Shoulda, Woulda, Coulda pronunciation


Have you ever heard someone say shoulda? “Oh yeah, I shoulda done that!”

What’s it mean? In this American English pronunciation video, youre going to learn

about shoulda, woulda, coulda.

Shouldais a reduction ofshould have’. I made a video years ago about dropping

the H in words likehave’ – we do it all the time in spoken American English. But

inshoulda’, were going a lot further than just dropping the H. Were reducing

the AA vowel to the schwa, and were dropping the V sound. All were left with is the

schwa, uh, uh. Shoulda, woulda, coulda. Note that the L is silent in these words, and they

all have the UH vowel, as inbook’, where the lips flare a little and there’s some

tension in the back of the tongue as it lifts a bit. Uh, should, uh, would, uh, could.

Shoulda, woulda, coulda.

Let’s look at some sentences. I shoulda been there.

You coulda been hurt! I shoulda seen it coming.

I woulda been there. We coulda tried harder.

I woulda thought so.

Sometimes I pronounce these words like this, all the way reduced, and sometimes I make

a light V sound, vv, vv, vv. There’s no reason why I do it one way or another, I just

know that I do, and youll probably hear it both ways.

Now, you don’t want to try to write them this way, but speaking? Yes, do it. These

reductions sound like natural American English.

Shoulda, woulda coulda. Shoulda, woulda, coulda: these three words together is a phrase we

use sometimes to sayoh well’.

>> Man, I wish I had bought Apple stock ten years ago.

>> Shoulda, woulda, coulda.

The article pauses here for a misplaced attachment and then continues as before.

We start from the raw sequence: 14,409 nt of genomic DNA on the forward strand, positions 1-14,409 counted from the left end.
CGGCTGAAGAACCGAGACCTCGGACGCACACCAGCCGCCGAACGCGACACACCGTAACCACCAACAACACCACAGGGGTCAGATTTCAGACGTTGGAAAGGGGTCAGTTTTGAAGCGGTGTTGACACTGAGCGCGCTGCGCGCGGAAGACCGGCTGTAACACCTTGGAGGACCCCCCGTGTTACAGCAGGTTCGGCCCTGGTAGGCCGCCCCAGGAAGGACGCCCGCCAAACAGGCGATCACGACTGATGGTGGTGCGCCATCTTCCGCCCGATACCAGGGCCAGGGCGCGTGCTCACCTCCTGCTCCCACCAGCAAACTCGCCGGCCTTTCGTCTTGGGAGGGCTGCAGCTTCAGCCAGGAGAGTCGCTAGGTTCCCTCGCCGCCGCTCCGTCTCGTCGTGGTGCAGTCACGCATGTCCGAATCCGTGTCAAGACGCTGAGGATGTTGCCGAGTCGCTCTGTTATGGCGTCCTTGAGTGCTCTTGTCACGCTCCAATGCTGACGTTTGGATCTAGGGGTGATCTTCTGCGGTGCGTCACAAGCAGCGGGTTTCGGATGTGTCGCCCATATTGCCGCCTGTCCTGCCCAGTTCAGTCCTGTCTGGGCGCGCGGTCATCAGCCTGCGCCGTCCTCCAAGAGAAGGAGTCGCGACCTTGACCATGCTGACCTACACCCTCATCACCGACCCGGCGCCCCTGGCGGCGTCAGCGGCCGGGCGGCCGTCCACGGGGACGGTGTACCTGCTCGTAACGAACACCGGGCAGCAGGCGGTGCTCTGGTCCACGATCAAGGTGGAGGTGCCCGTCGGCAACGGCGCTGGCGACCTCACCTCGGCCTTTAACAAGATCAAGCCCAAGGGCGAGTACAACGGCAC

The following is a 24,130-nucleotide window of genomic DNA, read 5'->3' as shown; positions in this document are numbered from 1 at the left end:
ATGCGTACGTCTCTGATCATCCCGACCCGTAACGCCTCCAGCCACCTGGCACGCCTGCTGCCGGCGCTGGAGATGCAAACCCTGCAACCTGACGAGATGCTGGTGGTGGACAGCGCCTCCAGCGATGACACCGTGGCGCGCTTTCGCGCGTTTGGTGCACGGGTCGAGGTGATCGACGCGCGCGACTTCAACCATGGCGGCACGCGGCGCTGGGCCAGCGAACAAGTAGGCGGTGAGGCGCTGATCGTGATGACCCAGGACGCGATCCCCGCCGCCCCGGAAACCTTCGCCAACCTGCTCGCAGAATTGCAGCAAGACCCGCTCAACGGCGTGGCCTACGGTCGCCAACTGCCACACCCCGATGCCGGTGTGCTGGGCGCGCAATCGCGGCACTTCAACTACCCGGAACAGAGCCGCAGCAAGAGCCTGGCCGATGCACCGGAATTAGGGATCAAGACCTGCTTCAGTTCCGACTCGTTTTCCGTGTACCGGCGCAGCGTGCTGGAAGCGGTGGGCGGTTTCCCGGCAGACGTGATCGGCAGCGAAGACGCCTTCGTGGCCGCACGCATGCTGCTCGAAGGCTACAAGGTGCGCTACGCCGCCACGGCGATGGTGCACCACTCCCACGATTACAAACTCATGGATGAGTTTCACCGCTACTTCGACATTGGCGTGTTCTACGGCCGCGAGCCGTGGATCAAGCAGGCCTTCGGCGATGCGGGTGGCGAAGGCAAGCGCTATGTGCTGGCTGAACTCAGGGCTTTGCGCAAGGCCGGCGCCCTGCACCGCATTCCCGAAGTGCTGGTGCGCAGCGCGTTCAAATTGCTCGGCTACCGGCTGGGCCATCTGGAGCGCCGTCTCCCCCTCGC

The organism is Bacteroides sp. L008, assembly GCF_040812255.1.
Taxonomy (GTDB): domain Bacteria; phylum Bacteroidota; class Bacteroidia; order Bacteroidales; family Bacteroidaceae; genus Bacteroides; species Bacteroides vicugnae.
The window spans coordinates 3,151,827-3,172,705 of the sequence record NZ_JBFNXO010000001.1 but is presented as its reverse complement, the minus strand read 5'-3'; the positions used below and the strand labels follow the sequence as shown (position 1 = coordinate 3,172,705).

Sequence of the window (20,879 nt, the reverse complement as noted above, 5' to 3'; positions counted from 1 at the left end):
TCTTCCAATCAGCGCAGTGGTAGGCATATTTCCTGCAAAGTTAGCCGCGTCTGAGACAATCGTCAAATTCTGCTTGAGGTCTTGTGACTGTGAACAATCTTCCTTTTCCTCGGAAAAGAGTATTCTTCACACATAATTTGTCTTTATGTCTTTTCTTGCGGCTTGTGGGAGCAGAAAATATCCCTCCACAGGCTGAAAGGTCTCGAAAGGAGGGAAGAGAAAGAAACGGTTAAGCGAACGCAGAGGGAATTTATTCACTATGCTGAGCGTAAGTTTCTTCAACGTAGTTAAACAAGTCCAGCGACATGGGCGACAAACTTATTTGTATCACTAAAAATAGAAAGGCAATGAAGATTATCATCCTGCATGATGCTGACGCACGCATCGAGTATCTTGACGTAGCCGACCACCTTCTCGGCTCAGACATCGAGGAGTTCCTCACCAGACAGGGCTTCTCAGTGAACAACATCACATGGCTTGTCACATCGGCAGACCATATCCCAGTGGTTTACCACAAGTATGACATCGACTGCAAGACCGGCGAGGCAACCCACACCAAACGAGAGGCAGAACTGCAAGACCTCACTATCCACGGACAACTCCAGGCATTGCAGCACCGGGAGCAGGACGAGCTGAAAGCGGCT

Bonus: Let’s learn the negative too:

Should not have. Americans will say this: shouldn-uh. Drop the wordnotand just

make an N sound. So it’s going to sound like two or three syllables, depending on

how fast you transition from D to N: shouldnt-uh. Right aftershould’, hold out an N: shouldnnnnn.

The tongue position for D and N is almost the same. Shouldnnnnnnnnnn-uh. Then just release

the tongue to make the schwa. Shouldn-uh, shouldn-uh. This is the same for couldn’t

have, couldna, and wouldn’t have, wouldna.

Let’s look at some example sentences: Shouldn’t have, shouldna.

I shouldn’t have said that. I’m sorry. It shouldn’t have started already. Shouldna.

Couldn’t have, couldna. You couldn’t have known.

We couldn’t have made it anyway. Couldna, couldna.

Wouldn’t have, wouldna. I wouldn’t have said that.

It wouldn’t have mattered. Wouldna, wouldna.

I hope youll now be more comfortable identifying these phrases when you hear them, and reducing

them yourself in conversation.

If there’s a word or phrase you’d like help pronouncing, please put it in the comments

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That’s it, and thanks so much for using Rachel’s English.